The City Matters, Not the Job!

Even at the beginning of my senior year, my friends and I were starting to discuss where we would end up after school.

It was a given that I would be around New York City because that is the place to go for my future career. Not to mention the fact that I absolutely love the place and had the time of my life interning over the course of two different summers. Lucky for me, a good amount of people from my school also head down there to start “realâ€? lives.

My experience was similar to a new trend that has really started with our generation. That new fad being putting priority on WHERE you will be living, instead of WHAT you will be doing. Recent grads tend to decide what city they want to live in, and then the job comes secondary.

The job tends to be something figured out once you have moved to the chosen location, as was my experience, which made for many stressful unemployed days filled with cupcakes and wondering just how I was going to get by. Eventually things worked out and I can officially say I am employed in my chosen field and have my own apartment.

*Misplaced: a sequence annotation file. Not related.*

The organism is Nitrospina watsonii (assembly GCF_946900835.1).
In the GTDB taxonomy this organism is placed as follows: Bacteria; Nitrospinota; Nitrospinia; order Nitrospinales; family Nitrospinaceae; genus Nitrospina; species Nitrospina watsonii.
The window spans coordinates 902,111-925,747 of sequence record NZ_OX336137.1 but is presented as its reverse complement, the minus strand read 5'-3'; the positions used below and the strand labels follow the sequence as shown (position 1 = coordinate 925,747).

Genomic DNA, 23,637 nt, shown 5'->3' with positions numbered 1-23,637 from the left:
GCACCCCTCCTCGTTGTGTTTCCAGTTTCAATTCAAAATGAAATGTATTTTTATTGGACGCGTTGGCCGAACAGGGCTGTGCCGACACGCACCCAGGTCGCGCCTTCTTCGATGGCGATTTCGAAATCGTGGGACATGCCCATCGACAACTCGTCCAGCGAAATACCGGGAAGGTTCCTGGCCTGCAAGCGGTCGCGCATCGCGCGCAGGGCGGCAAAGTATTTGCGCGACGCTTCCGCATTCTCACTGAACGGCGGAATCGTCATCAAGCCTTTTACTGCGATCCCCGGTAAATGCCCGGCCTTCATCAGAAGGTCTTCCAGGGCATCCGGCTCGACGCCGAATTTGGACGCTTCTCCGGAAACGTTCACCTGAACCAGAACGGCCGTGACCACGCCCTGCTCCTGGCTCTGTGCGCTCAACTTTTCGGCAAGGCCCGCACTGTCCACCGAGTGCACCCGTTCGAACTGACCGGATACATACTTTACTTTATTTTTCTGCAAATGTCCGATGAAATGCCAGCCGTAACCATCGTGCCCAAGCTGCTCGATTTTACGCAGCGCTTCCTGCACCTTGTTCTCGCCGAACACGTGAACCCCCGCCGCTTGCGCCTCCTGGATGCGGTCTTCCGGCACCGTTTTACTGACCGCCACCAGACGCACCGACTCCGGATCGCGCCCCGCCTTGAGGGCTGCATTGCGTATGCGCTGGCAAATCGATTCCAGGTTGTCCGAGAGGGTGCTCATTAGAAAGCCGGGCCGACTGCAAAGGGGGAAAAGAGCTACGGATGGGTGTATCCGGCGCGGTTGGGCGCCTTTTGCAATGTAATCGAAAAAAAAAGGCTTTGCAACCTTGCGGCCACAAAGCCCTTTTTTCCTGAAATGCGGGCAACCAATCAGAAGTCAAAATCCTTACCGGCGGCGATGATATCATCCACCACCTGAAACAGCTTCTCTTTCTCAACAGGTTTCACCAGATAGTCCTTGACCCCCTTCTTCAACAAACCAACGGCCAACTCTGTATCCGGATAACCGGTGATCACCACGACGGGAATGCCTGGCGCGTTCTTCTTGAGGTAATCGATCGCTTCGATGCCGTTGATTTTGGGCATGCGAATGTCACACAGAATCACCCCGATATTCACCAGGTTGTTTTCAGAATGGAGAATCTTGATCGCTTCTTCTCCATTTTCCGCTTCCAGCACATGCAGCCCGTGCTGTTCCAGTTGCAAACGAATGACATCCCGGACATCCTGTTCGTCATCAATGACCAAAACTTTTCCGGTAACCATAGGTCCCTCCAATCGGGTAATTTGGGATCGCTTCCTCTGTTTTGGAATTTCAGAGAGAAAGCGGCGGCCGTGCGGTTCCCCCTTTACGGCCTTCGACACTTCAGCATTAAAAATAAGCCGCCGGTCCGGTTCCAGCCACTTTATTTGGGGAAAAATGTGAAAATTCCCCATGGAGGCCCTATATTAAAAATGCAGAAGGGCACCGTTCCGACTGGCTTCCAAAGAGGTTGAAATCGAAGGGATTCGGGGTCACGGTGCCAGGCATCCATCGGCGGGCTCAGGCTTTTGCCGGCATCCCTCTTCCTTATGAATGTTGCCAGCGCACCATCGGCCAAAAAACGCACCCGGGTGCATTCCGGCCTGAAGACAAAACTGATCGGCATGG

But, this ballsiness (is that even a word?) is something that our parents are not used to. Long gone are the days of sending out resumes to every viable city or town in America and seeing where you get a bite. We refuse to live in a horrible town just to have a job, which I think is a great philosophy.

The New York Times had a recent article commenting on this trend of placing quality of life above purely being employed:

“Sixty-five percent of 1,000 respondents aged 24 to 35 who were asked by the Segmentation Company, a division of the marketing consultant Yankelovich, said they preferred to look for a job in the place that I would like to live, rather than look for the best job I can find, the place where it is located is secondary.â€?

I personally think this is a great thing because now cities are trying to become more attractive to young adults and college graduates. “Urban leaders are increasingly courting young workers, because as baby boomers retire, Gen Y will have to fill the gap. Across the country, cities are scrambling to become the place that recent grads want to be.â€?

My hope is that what will eventually happen, if this keeps up, is cities will continue to improve and graduates will literally have their pick of amazing places to live. Instead of us fighting to get a place anywhere we can, they will be courting us. A role reversal of sorts, and I think it’s fabulous.

So, current college students, you can start doing your research now into what places or cities seem attractive to you. By the time you graduate, it just may be the new hot spot.

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